First he pointed out the PAPI lights that were purchased with a grant from KDOT of $170,000 with a $30,000 match from the county had never been installed because they basically needed a longer runway to operate correctly. He said that once the PAPI lights guide an airplane down to the runway, there is an issue about the remaining length available for landing.

He said that installation of the PAPI lights would not be possible without extensive engineering from a company like Burns and McDonnell. Because of that, the lights have been in a storage building for years.

Another issue that Easley brought up was the fuel pump.

“Why did we have a gas pump that even gas stations stopped using years ago?” asked Easley. “It’s not digital, who was responsible for that? I don’t think that somebody is here anymore.”

Later in the meeting, Information Technology (IT) Director Chris Martin explained to the commissioners that while this was before he started there, he had information about how this happened.

Martin said that the contractor that was hired to install the pump was reputable but in the process that company was bought by another company that was not quite as reputable.

He said that the county did not find out it was not a digital pump until after the pump was installed.

Martin said the problem has to do with the amount displayed being incorrect, so it is not approved to be used by the state’s weights and measures department. However, he said, the pump itself is still valuable to the county and can be used elsewhere in the county where the readings are not important.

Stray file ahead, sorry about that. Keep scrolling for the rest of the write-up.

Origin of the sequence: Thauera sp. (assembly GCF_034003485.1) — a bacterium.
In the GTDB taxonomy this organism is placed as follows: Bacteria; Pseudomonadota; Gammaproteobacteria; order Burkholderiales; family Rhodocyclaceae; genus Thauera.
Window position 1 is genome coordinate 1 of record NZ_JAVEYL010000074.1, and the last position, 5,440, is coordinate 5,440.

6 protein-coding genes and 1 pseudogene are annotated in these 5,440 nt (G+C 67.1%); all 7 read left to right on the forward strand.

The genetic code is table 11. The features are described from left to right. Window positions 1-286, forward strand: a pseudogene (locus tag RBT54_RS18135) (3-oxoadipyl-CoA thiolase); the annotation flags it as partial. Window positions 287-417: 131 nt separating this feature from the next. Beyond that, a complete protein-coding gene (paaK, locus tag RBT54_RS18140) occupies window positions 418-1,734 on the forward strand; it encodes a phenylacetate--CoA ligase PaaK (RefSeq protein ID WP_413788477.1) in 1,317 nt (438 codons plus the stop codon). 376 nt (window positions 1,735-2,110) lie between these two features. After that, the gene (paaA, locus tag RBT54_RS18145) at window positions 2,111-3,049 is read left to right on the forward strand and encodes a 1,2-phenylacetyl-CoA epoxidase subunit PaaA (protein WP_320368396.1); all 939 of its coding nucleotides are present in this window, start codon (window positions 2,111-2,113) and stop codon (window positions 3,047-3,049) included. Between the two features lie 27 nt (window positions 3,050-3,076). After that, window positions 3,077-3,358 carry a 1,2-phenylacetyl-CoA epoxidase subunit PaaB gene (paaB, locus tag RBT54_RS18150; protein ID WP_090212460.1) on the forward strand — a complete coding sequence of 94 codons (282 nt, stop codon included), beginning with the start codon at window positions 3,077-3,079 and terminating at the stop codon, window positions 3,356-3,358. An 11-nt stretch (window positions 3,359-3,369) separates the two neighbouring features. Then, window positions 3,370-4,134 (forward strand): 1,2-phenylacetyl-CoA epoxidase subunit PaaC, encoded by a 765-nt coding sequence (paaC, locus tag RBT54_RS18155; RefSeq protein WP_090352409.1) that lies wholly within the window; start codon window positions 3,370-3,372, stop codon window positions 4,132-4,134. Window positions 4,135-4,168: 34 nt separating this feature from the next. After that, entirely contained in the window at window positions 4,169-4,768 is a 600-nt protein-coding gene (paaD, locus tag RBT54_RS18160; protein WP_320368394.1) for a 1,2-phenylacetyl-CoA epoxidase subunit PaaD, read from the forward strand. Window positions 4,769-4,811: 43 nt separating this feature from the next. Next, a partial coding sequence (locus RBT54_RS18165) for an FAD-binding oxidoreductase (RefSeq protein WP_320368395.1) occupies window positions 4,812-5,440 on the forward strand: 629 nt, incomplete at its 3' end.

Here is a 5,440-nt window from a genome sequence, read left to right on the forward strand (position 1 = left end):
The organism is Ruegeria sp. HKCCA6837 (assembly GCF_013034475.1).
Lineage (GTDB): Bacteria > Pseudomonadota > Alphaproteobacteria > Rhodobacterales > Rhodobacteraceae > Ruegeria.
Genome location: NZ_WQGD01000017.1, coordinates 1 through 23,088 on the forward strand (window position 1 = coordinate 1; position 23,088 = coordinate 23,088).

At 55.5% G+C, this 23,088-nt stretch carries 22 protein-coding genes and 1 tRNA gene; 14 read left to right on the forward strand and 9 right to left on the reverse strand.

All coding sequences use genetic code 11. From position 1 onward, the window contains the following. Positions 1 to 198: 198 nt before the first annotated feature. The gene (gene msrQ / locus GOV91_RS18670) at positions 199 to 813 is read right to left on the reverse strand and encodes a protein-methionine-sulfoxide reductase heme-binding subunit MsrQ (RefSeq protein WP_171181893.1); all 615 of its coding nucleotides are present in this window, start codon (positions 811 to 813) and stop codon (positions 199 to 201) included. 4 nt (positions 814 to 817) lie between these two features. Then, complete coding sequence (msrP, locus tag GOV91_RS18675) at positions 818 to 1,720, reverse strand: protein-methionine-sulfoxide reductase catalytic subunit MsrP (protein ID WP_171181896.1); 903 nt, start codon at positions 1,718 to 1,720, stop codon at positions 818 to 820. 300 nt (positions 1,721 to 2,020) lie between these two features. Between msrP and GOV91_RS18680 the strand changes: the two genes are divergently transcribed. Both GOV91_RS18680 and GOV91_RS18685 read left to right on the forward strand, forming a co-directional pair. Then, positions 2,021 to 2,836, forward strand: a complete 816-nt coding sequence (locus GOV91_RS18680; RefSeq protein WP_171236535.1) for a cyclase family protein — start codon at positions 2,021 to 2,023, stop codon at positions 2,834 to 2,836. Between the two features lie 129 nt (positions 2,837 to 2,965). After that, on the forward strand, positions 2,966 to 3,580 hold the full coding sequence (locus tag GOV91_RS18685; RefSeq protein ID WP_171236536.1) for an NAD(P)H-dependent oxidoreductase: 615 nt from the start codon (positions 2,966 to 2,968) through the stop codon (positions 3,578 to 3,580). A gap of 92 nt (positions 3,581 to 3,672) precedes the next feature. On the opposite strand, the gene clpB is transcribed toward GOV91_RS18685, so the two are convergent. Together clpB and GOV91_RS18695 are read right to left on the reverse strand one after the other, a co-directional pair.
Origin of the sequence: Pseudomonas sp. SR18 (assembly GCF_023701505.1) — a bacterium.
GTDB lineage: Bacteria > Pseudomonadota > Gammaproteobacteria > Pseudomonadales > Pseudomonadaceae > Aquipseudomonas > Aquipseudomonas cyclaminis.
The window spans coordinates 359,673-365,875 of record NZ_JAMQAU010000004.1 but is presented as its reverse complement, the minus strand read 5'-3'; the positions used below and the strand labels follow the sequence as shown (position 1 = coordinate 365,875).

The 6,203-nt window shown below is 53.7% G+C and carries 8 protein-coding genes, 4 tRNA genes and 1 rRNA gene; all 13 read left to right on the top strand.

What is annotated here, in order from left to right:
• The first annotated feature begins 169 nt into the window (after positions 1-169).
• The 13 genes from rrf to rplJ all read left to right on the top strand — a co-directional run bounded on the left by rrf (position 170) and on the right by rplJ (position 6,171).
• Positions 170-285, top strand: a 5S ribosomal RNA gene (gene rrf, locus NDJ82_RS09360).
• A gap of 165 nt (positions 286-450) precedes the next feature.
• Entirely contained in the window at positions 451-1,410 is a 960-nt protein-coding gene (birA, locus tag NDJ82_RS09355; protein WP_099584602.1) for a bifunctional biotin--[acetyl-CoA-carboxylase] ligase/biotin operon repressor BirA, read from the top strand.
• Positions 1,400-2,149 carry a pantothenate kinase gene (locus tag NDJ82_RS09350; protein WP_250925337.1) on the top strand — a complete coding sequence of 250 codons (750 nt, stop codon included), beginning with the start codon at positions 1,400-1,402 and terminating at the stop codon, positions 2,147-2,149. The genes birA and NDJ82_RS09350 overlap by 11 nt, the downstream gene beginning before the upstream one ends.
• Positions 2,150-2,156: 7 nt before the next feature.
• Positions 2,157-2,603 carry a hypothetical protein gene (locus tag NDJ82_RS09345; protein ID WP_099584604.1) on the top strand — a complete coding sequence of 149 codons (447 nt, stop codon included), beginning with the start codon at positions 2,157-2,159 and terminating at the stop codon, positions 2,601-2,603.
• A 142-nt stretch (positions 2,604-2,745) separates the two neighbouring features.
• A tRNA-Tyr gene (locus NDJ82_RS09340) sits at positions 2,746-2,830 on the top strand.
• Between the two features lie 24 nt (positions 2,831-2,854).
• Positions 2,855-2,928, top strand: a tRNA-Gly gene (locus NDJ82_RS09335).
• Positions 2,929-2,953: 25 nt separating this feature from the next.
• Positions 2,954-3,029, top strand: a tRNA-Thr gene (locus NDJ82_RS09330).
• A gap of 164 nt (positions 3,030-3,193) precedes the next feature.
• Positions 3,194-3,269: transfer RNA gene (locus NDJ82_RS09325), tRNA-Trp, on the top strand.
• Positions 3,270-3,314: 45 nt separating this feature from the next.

Commission Chair Danny McCullough asked the committee members opinion about the airport.

Can it generate revenue?

Easley said it was the same as he felt about the strip of pavement going through the main streets of Mound City, Pleasanton or Parker. He asked if the street creates or generates a revenue for the city.

“To expect that this 3,000-foot strip will generate revenue? It’s not. It never will,” said Easley.

He said that there had been hopes that people would buy up the 25 lots for $20,000 apiece and put airplanes in hangars there. Those airplanes would be taxed by the county, but that did not happen and it is probably not going to happen, he added.

Airport Manager Jessica Hightower said that eight of the 70-foot-by-70-foot lots had been sold.

Easley pointed out that there are 25 airplanes registered in Linn County, and there used to be 27. They are not in Pleasanton. He explained that nobody wanted to buy the lots.

“I know that you want a FBO, that’s going to be a tough sell to anybody,” stated Easley.